Plastics In Building

Distillates from crude oil and natural gas, mainly naphtha, have become almost the only raw materials used in the plastics industry these days (Table 9.6). Prior to this, distillates from coal and even natural materials such as maize, cellulose, animal and vegetable proteins were used. Some of these are now being reintroduced.

Plastics are substances of natural or synthetic molecular organic material that can be composed to have a very wide variety of properties, including being easy to liquefy and mould. The basic 'building blocks' are called monomers, completed plastics are termed polymers; the reaction is known as polymerization. During production, substances such as chlorine, hydrochloric acid, fluorine, nitrogen, oxygen and sulphur are used as well as oil-based chemicals. Almost all plastics have a rich variety of additives including plasticizers, pigments, stabilizers against solar radiation, softeners, preservatives and perfumes (Table 9.8).

Plastics are divided into two categories: thermoplastics and thermosetting plastics (Table 9.7). Thermoplastics leave the factory complete, but can be worked to a certain extent with pressure and warmth, and can be cut. Common thermoplastics in the building industry are polyvinyl chloride, polystyrene, polypropylene, polyethylene and thermoplastic polyesters. Polyethylene and polypropylene are often labelled as polyolefins. Important thermoplastic polyesters are polyethylene terephthalate and polycarbonate. Thermosetting plastics differ from thermoplastics in that they are not finished products; the product is completed by secondary companies or at the building site where hardeners are added. In this group we find the two-component plastics, as epoxy and polyurethane, and synthetic adhesives like phenol-formaldehyde and urea-formaldehyde. Synthetic rubbers are a subgroup of thermosetting plastics with

Table 9.6 Important building related oil based chemicals with environmental risk

Oil based chemical*

Area of use


Polyester, polyurethane, acrylates, etc.

Acrylic acid

Acrylic plastics and paints


Styren butadiene rubber(SBR), acrylic fibres


Silicone, polyurethane, epoxy, organic pigments in paints



Bisphenol A

Polycarbonate, epoxy, polyvinyl chloride


Acrylonitrile butadiene styrene (ABS), Styrene butadiene rubber (SBR), polystyrene


Stabilizer in polyvinyl chloride



Chlorofluorocarbons (CFC)

Polystyrene foam, polyurethane foam


Silicone, butyl rubber (IIR), polystyrene foam

Chloroparaffins (CP)

Softeners and flame retarders in polyvinyl chloride, polyurethane, sealants and paint


Chloroprene rubber and adhesives

Decabromodiphenyl ether

Flame retarder in polyamides and polyolefins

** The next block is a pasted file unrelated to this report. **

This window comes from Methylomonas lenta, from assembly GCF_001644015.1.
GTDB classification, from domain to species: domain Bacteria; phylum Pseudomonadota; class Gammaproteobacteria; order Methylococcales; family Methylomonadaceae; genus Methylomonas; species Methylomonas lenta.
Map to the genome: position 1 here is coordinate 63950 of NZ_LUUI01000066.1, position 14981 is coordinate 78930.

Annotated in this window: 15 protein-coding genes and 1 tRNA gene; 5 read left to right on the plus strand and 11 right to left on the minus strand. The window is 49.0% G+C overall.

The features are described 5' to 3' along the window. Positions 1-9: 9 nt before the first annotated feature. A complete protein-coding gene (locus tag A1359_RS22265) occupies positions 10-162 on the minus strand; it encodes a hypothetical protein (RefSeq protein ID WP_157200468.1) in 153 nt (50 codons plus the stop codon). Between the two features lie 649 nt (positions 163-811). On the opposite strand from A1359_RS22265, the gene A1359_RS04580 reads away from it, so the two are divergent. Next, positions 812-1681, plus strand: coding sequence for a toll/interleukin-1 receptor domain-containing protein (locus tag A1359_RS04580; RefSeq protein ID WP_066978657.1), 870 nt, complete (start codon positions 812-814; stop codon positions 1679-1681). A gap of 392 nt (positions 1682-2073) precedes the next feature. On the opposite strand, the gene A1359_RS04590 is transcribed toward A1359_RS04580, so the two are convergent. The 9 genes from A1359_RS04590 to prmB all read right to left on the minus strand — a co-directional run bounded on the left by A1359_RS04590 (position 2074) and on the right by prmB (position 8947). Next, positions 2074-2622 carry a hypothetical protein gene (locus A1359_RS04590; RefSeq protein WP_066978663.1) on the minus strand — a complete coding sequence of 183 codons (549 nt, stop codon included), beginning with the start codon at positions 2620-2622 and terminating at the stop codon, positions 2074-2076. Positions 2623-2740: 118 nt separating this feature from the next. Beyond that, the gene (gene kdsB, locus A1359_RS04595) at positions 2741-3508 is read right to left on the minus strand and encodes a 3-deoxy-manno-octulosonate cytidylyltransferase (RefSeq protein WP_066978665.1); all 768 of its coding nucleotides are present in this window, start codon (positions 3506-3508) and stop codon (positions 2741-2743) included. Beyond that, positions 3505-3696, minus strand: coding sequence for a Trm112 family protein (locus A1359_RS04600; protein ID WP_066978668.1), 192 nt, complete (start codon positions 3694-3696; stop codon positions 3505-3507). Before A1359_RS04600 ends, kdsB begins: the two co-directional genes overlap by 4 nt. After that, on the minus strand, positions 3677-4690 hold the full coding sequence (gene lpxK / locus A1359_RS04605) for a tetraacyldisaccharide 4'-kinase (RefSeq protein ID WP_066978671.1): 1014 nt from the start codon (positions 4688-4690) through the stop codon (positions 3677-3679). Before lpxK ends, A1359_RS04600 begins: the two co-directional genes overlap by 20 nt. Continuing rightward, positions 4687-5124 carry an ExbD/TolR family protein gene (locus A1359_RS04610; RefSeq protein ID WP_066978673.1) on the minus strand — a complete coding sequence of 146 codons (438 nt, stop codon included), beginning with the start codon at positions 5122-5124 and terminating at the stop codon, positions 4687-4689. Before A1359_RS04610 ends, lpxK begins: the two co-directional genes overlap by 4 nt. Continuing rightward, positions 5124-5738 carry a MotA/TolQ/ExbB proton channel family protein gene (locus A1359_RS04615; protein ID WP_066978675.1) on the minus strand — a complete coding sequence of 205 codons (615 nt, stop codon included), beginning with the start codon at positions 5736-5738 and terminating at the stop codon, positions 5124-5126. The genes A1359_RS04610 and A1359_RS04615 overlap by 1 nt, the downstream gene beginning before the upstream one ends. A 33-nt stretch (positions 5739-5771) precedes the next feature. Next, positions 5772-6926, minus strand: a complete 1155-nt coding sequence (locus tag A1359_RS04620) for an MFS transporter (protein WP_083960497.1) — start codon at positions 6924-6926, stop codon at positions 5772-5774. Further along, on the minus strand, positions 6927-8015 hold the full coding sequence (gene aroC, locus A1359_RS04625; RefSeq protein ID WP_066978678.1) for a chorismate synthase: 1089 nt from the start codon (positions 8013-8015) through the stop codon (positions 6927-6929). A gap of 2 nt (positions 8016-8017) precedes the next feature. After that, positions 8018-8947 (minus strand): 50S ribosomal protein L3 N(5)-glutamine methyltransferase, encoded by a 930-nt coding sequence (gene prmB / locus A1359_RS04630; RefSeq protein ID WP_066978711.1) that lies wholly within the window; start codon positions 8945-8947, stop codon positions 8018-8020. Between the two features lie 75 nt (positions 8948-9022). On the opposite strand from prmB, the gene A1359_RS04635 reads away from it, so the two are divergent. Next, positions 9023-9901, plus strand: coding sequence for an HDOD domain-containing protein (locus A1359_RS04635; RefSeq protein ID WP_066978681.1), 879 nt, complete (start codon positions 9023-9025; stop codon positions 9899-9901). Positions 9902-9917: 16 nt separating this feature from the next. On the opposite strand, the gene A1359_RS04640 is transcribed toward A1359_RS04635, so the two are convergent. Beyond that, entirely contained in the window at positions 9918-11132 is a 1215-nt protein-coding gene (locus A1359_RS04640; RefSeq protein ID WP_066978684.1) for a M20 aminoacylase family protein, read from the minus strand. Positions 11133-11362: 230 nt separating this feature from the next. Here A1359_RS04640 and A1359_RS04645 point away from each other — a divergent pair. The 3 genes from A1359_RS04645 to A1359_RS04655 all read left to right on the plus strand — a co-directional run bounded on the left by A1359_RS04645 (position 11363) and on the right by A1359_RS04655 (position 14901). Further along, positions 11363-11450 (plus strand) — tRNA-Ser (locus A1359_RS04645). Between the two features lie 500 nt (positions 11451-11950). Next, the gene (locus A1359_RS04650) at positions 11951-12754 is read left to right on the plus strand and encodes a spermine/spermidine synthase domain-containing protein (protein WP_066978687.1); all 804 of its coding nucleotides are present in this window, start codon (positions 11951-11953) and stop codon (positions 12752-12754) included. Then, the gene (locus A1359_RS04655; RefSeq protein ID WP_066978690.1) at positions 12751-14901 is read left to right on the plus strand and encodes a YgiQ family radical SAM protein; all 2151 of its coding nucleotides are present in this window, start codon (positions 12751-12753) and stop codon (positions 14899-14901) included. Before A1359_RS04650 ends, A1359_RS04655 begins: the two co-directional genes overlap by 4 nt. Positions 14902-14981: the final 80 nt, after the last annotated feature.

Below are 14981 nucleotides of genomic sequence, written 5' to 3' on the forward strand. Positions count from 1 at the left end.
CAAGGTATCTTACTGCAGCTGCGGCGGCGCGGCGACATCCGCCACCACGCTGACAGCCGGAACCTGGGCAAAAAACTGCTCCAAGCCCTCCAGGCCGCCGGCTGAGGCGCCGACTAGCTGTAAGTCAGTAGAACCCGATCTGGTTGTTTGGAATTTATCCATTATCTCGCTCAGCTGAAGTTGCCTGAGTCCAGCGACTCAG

Polyvinyl chloride


Polyurethane foam


Polyuretane, epoxy



Ethyl benzene





Phenol formaldehyde foam, glue in chipboard, plywood, etc.


Polystyrene foam

Hydrochlorofluorocarbons (HCFCs)

Polystyrene foam, polyurethane foam

Hydrofluorocarbons (HFCs)

Polystyrene foam, polyurethane foam

Isocyanates (TDI, MDI, etc.)

Polyurethane, glue, varnish

Methyl metacrylate

Polymethyl metacrylate


Pigment paste, alkyd varnish, epoxy paint and varnish

Octabromodiphenyl ether

Flame retardant in acrylonitrile butadiene styrene (ABS) polystyrene, polyamides

Organophosphates (TCEP, TCPP, etc.)

Biocides, flame retardant in polyuretane and polyisocyanurate foams, polyvinyl chloride, adhesives

Phthalates (DEHP, DIBP, BBP, DINP, etc)

Softener in polyvinyl chloride, synthetic rubbers, polystyrene foam, synthetic carpets, paint, varnish, glue


Phenol formaldehyde foam, glue in laminated timber, OSB-boards


Polyurethane, polycarbonate

Polybrominated diphenyl ethers (PBDE)

Flame retarders in polyethylene, polypropylene, acrylonitrile butadiene styrene (ABS) polystyrene, polyamides

â– Table 9.6 (Continued)

Oil based chemical*

Area of use

Siloxanes (Octamethylcyclotetrasiloxane, etc.)



Polystyrene, polyester, Styrene butadiene rubber (SBR), Acrylonitrile butadiene styrene (ABS)

Tetrabromobisphenol A (TBBPA)

Flame retardant in epoxy, polyurethane, acrylonitril butadiene styrene (ABS)


Seam sealer in flooring of polyvinyl chloride

Vinyl chloride

Polyvinyl chloride

* See Table 2.5 for details on toxicity.

* See Table 2.5 for details on toxicity.

almost permanent elasticity. Plastics can be foamed, extruded, moulded, rolled out into thin foils, etc.

Polyvinyl chloride (PVC) was one of the early plastics. The polymerization process was discovered by accident by the French chemist Henri Regnault in 1838. PVC was first produced commercially 100 years later. In 1865 celluloid (a mixture of cellulose nitrate and camphor) was patented. Bakelite was the first really successful plastic. It comprised mainly synthetic phenol formaldehyde resins and was patented in 1909. Other milestones in plastics included the first production of polystyrene in Germany in 1930, polyethylene and acrylates in 1933, polyester in 1942 and silicones in 1944.

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